You've probably heard it said that exercise is the best medicine. Well, it's not just a saying; it's the truth. There's buckets of scientific evidence that proves regular exercise (150 minutes per week, which is about 30 minutes five times per week) -- and running in particular -- has health benefits that extend well beyond any pill a doctor could prescribe. That being said, what happens when you take running a little too far? Some estimate that nearly 80 percent of runners are injured each year. Most injuries are caused by overuse—applying repeated force over a prolonged period of time. Sudden changes in training volume, whether a newbie or a vet, can also do some damage.
Here are a few of the most common ailments that plague those who hit the pavement, along with a few ways to stop the pain:
Experiencing a tender pain around or behind the kneecap is usually a sure sign of patellofemoral pain syndrome, a fancy term for runner’s knee. This injury is so common for runners that it’s been named after them. The repetitive force of pounding on the pavement, downhill running, muscle imbalances, and weak hips can put extra stress on the kneecap, so stick to flat or uphill terrain, and opt for softer running surfaces whenever possible.
To treat the pain, experts suggest taping your knee or using a knee brace, taking anti-inflammatory medications, and cutting back on mileage
The swelling of the Achilles, the tissues that connect your heel to your lower-leg muscles, can be caused by many factors: rapid mileage increase, improper footwear, tight calf muscles, or even having a naturally flat foot .
To help avoid pesky pain, make sure to always stretch the calf muscles post-workout and wear supportive shoes. Also, try to avoid inclines, which put extra stress on tendons. Anti-inflammatories, stretching, and the ol’ R.I.C.E strategy (rest, ice, compression, and elevation) are the best ways to get back on the path to recovery.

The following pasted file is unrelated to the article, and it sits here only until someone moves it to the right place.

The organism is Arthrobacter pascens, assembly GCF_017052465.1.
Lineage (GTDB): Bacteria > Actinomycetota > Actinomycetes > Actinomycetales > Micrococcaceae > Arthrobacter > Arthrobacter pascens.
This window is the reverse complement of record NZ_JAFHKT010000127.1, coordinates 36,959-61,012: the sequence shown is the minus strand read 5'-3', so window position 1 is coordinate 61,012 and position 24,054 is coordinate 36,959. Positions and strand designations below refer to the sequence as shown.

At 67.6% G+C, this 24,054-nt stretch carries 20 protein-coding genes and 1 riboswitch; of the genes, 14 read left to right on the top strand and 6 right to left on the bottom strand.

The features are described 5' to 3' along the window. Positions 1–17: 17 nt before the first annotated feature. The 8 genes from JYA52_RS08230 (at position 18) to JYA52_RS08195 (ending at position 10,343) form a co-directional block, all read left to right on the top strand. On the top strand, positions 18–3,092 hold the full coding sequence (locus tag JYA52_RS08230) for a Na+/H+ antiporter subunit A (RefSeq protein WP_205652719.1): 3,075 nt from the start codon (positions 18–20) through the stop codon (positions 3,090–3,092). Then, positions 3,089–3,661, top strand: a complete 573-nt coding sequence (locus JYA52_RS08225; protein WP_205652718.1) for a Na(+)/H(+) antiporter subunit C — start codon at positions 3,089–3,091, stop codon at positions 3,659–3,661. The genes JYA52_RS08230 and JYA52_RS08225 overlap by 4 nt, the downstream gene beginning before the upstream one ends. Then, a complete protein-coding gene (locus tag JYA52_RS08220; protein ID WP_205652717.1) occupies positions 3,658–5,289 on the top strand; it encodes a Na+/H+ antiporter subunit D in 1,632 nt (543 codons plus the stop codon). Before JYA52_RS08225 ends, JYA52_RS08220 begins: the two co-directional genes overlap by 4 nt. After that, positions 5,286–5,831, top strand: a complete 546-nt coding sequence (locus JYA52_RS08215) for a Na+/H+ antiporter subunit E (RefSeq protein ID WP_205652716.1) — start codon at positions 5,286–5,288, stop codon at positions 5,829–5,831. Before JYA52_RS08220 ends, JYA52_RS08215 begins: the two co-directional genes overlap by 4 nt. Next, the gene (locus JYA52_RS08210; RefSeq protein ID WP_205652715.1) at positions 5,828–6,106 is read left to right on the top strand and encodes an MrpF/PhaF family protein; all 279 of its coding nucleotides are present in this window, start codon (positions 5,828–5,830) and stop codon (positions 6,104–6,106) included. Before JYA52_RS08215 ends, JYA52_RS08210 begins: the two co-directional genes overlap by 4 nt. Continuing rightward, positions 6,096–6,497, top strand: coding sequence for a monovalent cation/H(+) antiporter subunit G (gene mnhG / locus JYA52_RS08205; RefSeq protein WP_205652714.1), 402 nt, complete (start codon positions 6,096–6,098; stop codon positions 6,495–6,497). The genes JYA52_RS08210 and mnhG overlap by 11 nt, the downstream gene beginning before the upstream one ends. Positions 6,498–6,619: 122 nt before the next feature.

This pain is due to inflammation, irritation, or tearing of the plantar fascia—the tissue on the bottom of the foot . Excess pounding on the road or strapping on unsupportive footwear (flip-flops) can be the culprits here. This leads to extreme stiffness or a stabbing pain in the arch of the foot .
To soothe your sole, wear shoes with extra cushion, stretch your heels (rolling a tennis ball works great), and get ample rest to help dull the pain. If the problem persists, doctors recommend wearing custom-made orthotics, a night splint, or in some cases, getting a steroid shot into the heel to speed up recovery and keep on running.
If you’re a runner who’s never experienced that aching, stabbing sensation in your shins, please share your secret because this is the most common injury. Among the most nagging of injuries, shin splints occur when the muscles and tendons covering the shinbone become inflamed.
To stop the stabbing, try icing the shins for 15-20 minutes and keeping them elevated at night to reduce swelling. Prevention is a little trickier, but researchers have found shock-absorbing insoles that support the arch do help . Also make sure those sneakers are the right fit for the foot, and stick to running on softer grounds whenever possible. Avoid hills too, which put extra force on the shin’s tibialis muscle.
More annoying than a younger brother, blisters can pop up when we least expect it. As the heel rubs against the shoe, the top layer of skin can tear, leaving a bubble between the layers of skin.
The best way to beat ‘em is prevention: Make sure the shoe (literally) fits and wear a good pair of synthetic socks . If a blister still appears, cover it up with special Band-Aids, moleskins, or gels.
*Running can be a great stress reliever and way to lose weight but please be sure not to overdo it. Don't increase mileage by more than 10 percent each week. Upping those miles unexpectedly is a major reason overuse injuries occur!